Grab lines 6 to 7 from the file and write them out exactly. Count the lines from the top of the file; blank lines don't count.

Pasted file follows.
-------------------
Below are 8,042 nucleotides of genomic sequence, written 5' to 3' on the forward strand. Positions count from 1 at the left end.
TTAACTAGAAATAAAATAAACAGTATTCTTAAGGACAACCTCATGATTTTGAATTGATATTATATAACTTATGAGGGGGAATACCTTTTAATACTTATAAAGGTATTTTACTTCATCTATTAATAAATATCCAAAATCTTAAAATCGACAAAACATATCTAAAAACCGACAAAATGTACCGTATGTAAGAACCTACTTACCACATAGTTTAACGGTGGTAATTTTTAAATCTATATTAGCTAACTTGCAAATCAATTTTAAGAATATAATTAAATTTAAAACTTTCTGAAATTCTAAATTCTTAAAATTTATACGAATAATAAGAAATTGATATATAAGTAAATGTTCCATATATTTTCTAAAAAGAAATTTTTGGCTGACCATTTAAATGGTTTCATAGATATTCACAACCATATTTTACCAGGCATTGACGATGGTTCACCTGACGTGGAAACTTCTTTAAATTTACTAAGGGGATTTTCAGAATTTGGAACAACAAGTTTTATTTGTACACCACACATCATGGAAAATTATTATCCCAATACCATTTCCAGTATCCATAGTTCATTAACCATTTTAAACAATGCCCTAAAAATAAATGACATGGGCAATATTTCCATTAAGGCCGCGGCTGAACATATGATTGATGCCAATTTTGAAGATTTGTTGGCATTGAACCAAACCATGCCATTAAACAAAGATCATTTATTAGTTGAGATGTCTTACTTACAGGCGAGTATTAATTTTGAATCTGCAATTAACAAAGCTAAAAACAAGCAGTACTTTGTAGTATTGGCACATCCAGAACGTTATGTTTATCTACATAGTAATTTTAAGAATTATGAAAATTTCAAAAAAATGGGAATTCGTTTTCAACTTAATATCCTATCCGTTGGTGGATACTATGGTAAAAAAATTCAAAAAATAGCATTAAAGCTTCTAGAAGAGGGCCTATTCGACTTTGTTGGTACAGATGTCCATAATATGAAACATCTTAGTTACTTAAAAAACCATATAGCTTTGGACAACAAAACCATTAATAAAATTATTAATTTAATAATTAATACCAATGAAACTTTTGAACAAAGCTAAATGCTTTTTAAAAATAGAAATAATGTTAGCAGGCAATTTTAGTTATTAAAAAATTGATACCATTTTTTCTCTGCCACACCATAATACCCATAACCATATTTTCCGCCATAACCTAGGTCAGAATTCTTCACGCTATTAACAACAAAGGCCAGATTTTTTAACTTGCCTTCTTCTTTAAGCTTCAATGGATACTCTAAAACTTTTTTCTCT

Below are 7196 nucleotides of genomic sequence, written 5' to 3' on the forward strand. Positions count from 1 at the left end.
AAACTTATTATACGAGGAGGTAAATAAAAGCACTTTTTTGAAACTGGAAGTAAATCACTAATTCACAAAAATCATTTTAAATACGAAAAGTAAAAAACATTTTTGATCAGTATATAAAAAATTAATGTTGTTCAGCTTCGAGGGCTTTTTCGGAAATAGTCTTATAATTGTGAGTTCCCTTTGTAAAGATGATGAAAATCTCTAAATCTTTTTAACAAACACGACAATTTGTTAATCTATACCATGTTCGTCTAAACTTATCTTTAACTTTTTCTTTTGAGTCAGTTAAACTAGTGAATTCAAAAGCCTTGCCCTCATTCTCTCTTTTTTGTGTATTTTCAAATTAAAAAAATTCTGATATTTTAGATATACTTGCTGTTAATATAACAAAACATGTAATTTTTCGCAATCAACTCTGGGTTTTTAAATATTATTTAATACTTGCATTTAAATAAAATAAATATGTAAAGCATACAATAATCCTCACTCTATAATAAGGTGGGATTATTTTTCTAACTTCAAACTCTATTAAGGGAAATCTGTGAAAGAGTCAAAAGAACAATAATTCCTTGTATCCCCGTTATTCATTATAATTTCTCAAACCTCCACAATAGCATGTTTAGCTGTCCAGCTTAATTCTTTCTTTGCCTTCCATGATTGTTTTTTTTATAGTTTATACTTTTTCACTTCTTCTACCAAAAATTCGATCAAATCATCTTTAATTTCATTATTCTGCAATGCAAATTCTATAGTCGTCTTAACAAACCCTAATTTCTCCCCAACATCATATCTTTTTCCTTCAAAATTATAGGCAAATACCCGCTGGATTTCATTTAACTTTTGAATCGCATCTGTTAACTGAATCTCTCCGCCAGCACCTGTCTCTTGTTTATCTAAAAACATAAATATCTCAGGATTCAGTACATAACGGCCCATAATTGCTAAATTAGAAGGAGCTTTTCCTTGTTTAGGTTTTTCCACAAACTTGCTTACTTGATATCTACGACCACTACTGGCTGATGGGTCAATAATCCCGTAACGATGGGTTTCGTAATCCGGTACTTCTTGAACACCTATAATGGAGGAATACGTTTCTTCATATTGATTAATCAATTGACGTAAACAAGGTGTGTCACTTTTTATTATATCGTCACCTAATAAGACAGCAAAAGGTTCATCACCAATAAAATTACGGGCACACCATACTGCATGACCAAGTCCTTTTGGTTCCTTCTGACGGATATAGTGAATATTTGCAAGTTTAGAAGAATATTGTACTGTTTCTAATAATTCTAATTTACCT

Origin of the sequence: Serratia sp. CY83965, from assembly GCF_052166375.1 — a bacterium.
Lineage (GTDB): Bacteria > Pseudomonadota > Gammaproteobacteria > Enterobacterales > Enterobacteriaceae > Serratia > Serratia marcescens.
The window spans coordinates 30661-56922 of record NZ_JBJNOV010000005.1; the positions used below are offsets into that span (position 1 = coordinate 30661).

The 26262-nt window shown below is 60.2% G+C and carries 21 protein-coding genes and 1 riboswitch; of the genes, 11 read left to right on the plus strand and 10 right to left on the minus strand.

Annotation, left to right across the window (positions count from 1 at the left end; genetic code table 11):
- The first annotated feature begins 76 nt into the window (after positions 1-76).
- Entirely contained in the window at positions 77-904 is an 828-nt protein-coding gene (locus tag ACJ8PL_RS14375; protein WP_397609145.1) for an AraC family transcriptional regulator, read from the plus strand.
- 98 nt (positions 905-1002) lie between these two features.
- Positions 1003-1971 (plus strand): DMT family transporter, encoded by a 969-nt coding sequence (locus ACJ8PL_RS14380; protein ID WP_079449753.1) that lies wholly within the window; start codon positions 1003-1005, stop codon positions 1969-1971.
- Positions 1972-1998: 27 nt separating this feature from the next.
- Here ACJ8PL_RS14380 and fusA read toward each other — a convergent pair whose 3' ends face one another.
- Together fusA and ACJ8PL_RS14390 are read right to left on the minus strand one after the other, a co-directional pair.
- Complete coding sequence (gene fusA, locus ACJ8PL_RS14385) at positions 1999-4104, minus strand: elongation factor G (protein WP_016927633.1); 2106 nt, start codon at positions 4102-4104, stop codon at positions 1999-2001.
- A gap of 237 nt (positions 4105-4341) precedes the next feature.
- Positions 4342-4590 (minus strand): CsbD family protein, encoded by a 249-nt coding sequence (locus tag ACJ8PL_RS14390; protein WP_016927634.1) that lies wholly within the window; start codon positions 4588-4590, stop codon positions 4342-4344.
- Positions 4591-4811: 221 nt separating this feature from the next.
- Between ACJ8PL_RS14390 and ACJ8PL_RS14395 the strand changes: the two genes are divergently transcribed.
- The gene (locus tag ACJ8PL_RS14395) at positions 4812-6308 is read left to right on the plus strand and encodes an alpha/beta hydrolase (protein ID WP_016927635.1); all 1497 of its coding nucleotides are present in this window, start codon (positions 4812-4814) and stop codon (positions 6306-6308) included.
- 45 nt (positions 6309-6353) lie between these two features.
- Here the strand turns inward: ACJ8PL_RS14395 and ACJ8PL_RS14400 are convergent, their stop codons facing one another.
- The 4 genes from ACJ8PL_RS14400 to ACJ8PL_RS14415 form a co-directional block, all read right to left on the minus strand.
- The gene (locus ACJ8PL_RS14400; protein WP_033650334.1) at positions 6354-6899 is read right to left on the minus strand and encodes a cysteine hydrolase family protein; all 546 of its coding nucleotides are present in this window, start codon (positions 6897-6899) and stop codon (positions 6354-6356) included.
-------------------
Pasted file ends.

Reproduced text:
Lineage (GTDB): Bacteria > Pseudomonadota > Gammaproteobacteria > Enterobacterales > Enterobacteriaceae > Serratia > Serratia marcescens.
The window spans coordinates 30661-56922 of record NZ_JBJNOV010000005.1; the positions used below are offsets into that span (position 1 = coordinate 30661).